Investors began pricing in a greater chance of gridlock in Washington, scaling back predictions of a large coronavirus relief bill, as votes continued to be tallied from Tuesday's U.S. presidential election, which was much closer than opinion polls had suggested.
That saw some tempering of so-called "reflation" trades that had predicted a strong Democratic score in presidential and U.S. Senate races would lead to a bigger stimulus and higher inflation, as well as some safe-haven buying on caution that the election is so close.
"There is no blue wave," said Robert Sears, chief investment officer at Capital Generation Partners. "The chance of a lot of fiscal spending ... that scenario is out of the window now because it looks like Republicans are going to keep the Senate."
"Markets had priced in a Democratic sweep over the last few days, and with greater prospects of divided government, the fiscal response in 2021 looks much different," said Katie Deal, Washington Policy associate analyst at T. Rowe Price.
U.S. Treasuries gained and the dollar shuffled between gains and losses as investors calculated that even if Democratic challenger Joe Biden were to win the White House, his party may not have the support of the Senate needed to push through the large fiscal stimulus investors had hoped for.
Technology stocks surged, with the tech-heavy Nasdaq Composite recently up nearly 4%, reflecting bets on receding chances of a Democratic takeover of Washington that could usher in higher capital gains taxes or tougher antitrust measures.
Even though Wall Street's "fear gauge," the CBOE Volatility Index, eased, it remained unusually high, reflecting the likelihood that it may be days before the result is known in the three key Rust Belt states of Michigan, Wisconsin and Pennsylvania.
Reflecting that uncertainty, betting markets swung violently on the presidential vote. Early in the count, bookmakers flipped from having for months assumed a Biden win to suddenly pricing a high probability that President Donald Trump would keep the White House. But as votes streamed in, they reversed again and now strongly favor Biden's chances - up to 70% or more.
Trump won the battleground state of Florida and with the race down to a handful of states, both Trump, 74 and Biden, 77, had possible paths to reach the minimum 270 Electoral College votes needed to win.
The U.S. dollar jumped to its highest in three months against the euro before giving up some gains, while the yield on the 10-year U.S. Treasury note slipped off five-month highs as investors prepared for prolonged political uncertainty.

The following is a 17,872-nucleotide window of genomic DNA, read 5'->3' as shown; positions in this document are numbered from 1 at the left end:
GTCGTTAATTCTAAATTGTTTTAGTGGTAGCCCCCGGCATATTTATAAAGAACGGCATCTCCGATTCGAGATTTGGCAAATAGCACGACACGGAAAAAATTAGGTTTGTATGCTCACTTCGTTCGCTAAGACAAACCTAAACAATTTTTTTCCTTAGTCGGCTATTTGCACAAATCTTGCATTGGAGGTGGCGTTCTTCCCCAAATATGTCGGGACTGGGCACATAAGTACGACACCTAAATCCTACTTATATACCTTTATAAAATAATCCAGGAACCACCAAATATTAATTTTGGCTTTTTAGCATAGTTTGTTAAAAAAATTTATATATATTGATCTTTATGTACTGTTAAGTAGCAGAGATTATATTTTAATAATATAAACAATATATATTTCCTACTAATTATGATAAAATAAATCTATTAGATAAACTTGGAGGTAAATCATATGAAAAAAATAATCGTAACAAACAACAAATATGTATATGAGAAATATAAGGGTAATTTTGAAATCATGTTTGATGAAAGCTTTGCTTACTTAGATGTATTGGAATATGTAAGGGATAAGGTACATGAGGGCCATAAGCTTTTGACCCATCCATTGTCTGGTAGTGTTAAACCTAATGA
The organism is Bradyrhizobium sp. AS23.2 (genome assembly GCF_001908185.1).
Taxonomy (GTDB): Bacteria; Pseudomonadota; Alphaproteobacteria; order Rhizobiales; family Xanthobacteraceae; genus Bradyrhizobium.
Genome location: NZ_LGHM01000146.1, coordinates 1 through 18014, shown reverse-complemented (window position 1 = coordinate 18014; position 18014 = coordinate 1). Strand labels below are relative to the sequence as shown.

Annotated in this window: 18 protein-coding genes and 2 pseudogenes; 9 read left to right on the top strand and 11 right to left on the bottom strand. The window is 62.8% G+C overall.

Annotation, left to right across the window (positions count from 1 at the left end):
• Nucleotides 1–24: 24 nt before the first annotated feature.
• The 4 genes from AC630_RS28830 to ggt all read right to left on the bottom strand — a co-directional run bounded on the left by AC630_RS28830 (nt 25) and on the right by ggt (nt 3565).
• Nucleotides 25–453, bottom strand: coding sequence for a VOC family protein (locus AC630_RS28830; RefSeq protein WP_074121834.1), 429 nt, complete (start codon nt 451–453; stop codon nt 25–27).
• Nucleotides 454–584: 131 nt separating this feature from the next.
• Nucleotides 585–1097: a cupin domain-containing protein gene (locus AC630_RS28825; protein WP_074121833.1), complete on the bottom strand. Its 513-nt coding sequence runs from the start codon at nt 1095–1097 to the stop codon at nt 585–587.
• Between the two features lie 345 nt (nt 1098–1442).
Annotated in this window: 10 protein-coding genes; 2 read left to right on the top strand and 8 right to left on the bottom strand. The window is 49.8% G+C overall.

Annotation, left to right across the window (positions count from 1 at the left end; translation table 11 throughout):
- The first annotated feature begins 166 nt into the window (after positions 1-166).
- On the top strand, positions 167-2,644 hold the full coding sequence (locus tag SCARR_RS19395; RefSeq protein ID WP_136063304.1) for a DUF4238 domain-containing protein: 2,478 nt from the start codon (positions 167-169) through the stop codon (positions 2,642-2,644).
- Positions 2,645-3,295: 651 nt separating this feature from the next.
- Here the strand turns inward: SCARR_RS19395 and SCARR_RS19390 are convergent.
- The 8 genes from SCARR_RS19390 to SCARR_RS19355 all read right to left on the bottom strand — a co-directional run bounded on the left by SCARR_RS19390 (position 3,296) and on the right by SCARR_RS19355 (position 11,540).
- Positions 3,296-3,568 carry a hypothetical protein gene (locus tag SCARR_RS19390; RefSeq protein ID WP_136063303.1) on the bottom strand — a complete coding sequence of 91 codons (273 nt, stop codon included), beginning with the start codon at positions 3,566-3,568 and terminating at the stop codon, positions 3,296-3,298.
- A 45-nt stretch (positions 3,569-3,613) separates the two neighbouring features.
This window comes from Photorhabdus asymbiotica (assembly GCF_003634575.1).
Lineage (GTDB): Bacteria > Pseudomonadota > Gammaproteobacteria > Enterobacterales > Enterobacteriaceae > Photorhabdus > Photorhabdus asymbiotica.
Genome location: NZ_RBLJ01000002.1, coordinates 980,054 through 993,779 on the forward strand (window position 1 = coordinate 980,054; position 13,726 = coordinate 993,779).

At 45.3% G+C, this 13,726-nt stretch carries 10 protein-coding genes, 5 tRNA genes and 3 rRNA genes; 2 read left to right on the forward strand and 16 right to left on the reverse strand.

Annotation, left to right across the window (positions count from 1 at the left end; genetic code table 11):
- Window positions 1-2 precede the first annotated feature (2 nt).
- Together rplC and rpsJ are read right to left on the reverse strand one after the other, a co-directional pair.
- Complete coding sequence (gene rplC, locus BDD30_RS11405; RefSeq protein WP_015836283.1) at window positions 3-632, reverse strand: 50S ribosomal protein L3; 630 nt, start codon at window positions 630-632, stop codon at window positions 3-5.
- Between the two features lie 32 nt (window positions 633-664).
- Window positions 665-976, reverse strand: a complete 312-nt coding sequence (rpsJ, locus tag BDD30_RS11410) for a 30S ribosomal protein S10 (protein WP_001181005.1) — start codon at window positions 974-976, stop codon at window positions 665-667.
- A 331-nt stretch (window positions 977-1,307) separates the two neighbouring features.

NO 'BLUE WAVE'
But some investors saw fading chances for Democrats to score a big win in the Senate and regain control of the upper chamber as Republicans held the line in several contests that had seemed up for grabs.
Markets have been fixated in recent weeks on prospects for a massive stimulus bill to help the U.S. economy recover from the coronavirus pandemic, which has killed more than 230,000 Americans.
The prospect of a "Blue Wave" sweep in which Biden wins and Democrats capture the Senate had gained a great deal of investor attention in recent weeks. It was seen as the surest path to a massive fiscal package that could support equities and accentuate trends of a weaker dollar and a steeper yield curve due to greater government spending.
Analysts at Societe Generale said the picture so far "blurs the path towards a fiscal stimulus package and causes reflation trades, still palpable yesterday, to unwind."
Antoine Bouvet, senior rates strategist at ING in London said the thought "is that regardless who wins the presidential race, Congress will remain divided. This justifies a reversal of the ‘reflation trade' that was priced in the run-up to vote."
Some investors see a Trump win, which would take tax hikes favored by Biden off the table, as a best-case scenario for the stock market. Ahead of the election, JPMorgan predicted an "orderly" Trump victory as the most favorable outcome for equities.
The increased chance of continued Republican control of the Senate was seen as decreasing the chance of rising capital gains taxes and boosting tech, said Andrew Brenner, head of international fixed income at NatAlliance Securities.
Since the 2016 election of Trump, who ushered in corporate tax cuts that supported equities but also imposed trade tariffs that led to volatility, the U.S. stock market has gained over 57% and hit new highs.
Investors remain most worried about the presidential race being too close to call or contested for a while.
"Markets can live with either candidate," said Francois Savary, chief investment officer at Swiss wealth manager Prime Partners. "The scenario they don't want are legal problems over the outcome and significant political unrest."
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